The Call for the Gaelic League
What would the United States be like if Americans couldn’t practice their customs, culture, or even appreciate their heritage? Granted the United States is a “melting pot” for several ethnicities, but some native countries and cultures have faced this type of dilemma. The Spanish influence on the Aztecs and the English on Native Americans are two examples of this imperialistic move. If only these cultures had a strong network of men and women who devoted their lives towards keeping their culture and history alive for future generations. The Gaelic League was based upon this definition. Bringing together a network of Irish speaking teachers, priests, and writers, the Gaelic League taught thousands the importance of their heritage. This practice helped Irish nationalism grow strong enough to be able to withstand the trial-filled times that were soon to follow. Thanks to the Gaelic league, the Irish language and culture was saved from British influence. However, such a group wouldn’t have existed without such causes like the Famine, the religious movements, the Gaelic Athletic Association, the Home Rule Act, and the work of its founders, Hyde and MacNeil.
The Famine was caused by a fungus that destroyed Ireland’s entire potato crop around the year 1847, and effected Ireland’s population through emigration and death. According to Kevin O’Rourke, writer for The Journal of Economic History, “The crisis brought to an abrupt halt the upward trend in population growth.” About 1.5 million people were lost through emigration and another million to death (O’Rourke 2). Such a situation put Ireland on the cutting block, with a heavy disparity between the wealthy, the northern Irish, and the peasantry, which represented more than half of the nation’s population. Ireland was left densely populated around the fringes of the Island and in major cities. The congestion led to the activation of the Irish Poor laws in 1838 by Great Britain’s Queen Victoria. These laws were enforced in an attempt to promote emigration to areas like the United States and Australia. All the outcomes of the Famine were not necessarily negative. One such incentive was modernization. According to Garvin, “Ireland has been a modernizing society since the Famine, and the tragedy of the Famine was itself the occasion of a great modernizing change” (469). The demand for an institution of education was in order.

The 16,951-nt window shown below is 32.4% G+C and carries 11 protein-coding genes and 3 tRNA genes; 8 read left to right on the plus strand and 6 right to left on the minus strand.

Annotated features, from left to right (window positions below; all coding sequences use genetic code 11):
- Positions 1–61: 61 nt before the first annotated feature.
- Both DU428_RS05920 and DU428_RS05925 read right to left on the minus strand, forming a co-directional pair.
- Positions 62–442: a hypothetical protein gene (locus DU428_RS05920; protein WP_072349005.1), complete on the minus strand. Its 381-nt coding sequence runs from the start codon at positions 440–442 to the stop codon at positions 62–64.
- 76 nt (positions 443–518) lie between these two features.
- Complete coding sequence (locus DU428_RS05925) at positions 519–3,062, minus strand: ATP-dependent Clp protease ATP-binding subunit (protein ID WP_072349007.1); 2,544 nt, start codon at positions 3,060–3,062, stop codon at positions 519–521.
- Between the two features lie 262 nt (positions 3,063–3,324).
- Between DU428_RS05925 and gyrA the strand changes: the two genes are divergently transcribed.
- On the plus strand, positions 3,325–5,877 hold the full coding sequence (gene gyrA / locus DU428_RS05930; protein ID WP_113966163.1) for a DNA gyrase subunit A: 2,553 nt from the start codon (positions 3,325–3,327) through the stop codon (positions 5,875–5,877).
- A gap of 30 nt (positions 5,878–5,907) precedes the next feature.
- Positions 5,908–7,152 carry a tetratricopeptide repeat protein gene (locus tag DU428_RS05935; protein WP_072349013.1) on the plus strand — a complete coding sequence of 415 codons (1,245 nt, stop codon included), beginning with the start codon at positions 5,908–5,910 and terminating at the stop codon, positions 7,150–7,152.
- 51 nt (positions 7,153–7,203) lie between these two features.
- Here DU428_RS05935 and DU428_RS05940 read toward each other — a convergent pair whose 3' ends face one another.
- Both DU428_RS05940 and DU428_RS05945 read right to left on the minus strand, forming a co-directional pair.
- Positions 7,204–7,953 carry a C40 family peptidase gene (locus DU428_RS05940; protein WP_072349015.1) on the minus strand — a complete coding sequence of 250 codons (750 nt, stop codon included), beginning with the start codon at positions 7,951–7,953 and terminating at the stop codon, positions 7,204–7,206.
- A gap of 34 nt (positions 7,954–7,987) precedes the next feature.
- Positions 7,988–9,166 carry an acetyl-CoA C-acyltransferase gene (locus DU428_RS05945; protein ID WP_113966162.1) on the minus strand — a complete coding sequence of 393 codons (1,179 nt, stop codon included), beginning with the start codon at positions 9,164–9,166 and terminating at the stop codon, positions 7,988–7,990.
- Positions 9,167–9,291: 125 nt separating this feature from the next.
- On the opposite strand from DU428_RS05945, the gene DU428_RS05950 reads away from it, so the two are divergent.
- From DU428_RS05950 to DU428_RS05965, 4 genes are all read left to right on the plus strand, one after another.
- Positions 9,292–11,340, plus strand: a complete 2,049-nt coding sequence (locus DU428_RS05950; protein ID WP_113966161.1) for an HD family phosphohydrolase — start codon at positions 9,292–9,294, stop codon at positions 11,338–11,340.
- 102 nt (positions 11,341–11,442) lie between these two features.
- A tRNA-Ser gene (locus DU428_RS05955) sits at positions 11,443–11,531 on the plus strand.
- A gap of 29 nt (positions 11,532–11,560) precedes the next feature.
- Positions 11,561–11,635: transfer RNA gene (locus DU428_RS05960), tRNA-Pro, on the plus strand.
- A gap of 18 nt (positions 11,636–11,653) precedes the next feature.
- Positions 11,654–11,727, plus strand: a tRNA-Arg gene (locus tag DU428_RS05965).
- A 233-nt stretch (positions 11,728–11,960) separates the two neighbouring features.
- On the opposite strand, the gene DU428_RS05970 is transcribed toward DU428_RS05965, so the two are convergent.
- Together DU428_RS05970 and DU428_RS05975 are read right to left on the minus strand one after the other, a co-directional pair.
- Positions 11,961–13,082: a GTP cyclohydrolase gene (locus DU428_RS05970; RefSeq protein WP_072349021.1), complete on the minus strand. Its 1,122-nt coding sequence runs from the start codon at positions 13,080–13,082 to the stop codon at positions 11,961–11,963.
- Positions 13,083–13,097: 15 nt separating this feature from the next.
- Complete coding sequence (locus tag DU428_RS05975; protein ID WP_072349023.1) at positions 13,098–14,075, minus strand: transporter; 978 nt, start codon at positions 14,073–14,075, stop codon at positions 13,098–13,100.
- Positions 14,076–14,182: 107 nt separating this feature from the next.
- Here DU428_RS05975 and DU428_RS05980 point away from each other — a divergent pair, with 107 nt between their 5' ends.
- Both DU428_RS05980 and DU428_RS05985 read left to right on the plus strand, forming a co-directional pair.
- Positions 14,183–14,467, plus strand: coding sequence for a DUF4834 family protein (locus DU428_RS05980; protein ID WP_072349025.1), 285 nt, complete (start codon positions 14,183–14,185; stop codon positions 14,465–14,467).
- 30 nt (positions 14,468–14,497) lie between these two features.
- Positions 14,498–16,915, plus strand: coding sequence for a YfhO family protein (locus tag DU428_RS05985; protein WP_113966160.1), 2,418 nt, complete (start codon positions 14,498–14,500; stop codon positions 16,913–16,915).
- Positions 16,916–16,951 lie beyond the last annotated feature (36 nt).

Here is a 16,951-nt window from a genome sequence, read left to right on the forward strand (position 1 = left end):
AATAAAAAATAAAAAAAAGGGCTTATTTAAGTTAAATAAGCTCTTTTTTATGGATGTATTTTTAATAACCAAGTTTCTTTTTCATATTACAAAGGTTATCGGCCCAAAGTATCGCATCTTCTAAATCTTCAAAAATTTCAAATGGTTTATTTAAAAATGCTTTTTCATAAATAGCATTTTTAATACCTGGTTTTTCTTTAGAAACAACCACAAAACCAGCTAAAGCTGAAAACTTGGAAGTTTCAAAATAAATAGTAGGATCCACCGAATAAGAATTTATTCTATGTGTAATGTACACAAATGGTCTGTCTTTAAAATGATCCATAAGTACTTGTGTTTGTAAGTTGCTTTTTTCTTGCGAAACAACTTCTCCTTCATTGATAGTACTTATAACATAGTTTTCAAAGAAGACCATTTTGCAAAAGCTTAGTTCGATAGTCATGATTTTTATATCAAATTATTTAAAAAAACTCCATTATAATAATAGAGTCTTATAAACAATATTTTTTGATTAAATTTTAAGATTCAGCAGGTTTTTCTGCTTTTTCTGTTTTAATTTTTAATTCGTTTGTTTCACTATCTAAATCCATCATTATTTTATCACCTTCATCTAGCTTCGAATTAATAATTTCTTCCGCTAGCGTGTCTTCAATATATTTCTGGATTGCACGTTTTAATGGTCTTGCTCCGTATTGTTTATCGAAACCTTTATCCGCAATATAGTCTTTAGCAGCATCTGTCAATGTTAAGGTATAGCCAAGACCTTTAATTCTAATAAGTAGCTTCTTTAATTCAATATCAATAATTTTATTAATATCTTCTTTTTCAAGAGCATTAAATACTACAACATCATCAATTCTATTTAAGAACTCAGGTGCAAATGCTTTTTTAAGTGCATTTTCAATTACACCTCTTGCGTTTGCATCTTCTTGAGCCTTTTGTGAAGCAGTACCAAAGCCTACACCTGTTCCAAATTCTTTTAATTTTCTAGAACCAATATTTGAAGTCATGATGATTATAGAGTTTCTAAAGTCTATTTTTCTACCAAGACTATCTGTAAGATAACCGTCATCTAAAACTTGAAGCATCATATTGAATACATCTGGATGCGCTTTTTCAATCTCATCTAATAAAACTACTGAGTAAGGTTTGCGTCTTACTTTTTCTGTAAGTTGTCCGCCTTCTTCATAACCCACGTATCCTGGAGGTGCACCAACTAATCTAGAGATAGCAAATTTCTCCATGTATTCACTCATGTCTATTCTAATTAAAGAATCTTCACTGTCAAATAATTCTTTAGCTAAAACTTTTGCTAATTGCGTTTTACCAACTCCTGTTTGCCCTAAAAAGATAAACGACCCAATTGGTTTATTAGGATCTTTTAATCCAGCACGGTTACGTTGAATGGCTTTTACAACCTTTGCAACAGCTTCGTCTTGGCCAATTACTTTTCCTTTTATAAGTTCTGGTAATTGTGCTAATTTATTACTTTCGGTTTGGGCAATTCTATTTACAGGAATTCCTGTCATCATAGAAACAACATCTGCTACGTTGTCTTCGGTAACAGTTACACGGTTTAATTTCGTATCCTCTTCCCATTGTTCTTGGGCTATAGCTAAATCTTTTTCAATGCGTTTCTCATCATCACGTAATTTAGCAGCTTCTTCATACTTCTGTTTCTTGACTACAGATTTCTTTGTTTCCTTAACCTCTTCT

To answer the demand would eventually lead to, “The Gaelic League, the dominant institution of the third revival,” (Hutchinson 484) with the second revival being the Irish Protestant/ Catholic liberation of 1829. With the loss of so many people, religion became a large part of the community. Such a devastating event left the Irish vulnerable to outside influences, especially the British. A powerful nation could easily push its culture, society, and government on a weak country like Ireland in the mid to late 1800s. To counter the British, religion...